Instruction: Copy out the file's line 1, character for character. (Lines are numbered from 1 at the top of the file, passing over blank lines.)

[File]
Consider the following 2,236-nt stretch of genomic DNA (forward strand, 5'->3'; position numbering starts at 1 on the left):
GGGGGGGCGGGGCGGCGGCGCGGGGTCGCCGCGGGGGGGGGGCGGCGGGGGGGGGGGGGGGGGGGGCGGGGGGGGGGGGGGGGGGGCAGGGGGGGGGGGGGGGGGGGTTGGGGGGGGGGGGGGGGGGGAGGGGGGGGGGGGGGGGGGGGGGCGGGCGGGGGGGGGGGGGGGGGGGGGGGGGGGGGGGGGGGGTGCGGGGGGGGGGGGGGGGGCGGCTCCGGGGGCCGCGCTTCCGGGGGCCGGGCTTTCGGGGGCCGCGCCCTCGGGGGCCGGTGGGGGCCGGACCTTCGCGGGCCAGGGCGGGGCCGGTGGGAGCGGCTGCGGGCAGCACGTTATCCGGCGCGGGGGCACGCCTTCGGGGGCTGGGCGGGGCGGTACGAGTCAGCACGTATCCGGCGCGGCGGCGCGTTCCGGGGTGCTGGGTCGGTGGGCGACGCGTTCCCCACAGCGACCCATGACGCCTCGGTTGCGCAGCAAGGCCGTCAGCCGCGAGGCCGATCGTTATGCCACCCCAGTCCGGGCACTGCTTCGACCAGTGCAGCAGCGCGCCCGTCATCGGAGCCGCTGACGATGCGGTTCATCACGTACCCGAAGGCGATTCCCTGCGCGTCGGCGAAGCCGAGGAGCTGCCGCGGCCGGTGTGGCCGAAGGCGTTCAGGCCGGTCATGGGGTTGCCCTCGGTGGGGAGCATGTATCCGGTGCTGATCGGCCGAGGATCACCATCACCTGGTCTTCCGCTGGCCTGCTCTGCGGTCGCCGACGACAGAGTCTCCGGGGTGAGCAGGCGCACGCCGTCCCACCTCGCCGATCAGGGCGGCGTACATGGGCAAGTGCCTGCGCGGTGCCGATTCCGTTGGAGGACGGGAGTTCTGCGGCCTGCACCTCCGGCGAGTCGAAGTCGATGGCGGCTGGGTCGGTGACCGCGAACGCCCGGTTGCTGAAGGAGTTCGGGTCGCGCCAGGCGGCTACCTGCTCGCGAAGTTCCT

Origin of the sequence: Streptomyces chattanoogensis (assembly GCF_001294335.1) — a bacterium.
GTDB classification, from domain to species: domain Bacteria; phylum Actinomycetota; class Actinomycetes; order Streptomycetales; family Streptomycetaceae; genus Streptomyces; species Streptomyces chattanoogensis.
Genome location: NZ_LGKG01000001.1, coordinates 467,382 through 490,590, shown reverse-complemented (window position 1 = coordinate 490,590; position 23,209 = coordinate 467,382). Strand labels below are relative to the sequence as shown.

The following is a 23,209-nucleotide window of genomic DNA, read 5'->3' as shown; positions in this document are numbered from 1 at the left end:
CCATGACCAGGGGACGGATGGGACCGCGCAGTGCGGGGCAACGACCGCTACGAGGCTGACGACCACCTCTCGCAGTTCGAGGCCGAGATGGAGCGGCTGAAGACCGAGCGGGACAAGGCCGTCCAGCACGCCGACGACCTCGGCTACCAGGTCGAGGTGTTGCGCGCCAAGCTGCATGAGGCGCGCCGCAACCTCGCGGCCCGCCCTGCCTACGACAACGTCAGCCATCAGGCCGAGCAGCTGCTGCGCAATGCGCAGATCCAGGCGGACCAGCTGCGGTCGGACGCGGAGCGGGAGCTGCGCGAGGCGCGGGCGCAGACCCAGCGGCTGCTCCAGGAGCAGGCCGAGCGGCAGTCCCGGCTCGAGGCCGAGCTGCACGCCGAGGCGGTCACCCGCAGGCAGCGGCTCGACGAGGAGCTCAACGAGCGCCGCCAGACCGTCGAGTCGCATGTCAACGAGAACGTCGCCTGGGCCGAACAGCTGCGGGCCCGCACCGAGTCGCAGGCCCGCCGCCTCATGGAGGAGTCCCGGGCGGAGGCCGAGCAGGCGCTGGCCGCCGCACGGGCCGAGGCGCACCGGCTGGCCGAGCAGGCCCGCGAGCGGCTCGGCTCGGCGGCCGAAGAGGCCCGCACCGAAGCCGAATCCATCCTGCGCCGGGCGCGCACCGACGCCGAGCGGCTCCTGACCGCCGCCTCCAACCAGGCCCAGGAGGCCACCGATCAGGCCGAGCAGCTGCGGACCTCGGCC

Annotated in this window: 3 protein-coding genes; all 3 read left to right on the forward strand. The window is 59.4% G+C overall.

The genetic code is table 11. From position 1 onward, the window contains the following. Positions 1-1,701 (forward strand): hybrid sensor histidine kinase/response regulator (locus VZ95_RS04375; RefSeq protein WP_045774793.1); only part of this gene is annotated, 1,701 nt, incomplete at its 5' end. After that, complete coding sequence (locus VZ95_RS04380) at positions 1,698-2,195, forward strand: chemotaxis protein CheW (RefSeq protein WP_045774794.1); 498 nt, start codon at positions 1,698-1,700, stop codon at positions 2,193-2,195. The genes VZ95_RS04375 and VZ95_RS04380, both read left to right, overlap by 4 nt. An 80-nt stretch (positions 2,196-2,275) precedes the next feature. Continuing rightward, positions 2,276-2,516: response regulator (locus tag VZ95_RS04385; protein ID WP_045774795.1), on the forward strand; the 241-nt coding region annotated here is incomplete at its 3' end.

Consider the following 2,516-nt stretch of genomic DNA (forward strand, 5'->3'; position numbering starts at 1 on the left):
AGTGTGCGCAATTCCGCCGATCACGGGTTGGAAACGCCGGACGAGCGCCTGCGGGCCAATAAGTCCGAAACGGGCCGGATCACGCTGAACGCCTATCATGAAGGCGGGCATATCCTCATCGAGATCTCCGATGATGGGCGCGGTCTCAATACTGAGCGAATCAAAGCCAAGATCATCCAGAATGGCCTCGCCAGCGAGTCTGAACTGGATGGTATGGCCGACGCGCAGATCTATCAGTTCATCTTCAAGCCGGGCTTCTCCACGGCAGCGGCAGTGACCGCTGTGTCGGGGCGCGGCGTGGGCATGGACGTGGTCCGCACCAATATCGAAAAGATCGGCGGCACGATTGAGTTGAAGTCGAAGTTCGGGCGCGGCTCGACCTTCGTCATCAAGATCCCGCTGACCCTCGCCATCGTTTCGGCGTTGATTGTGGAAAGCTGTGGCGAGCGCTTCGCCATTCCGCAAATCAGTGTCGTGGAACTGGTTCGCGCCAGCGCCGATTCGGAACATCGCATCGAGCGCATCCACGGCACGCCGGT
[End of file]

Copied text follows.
Consider the following 2,236-nt stretch of genomic DNA (forward strand, 5'->3'; position numbering starts at 1 on the left):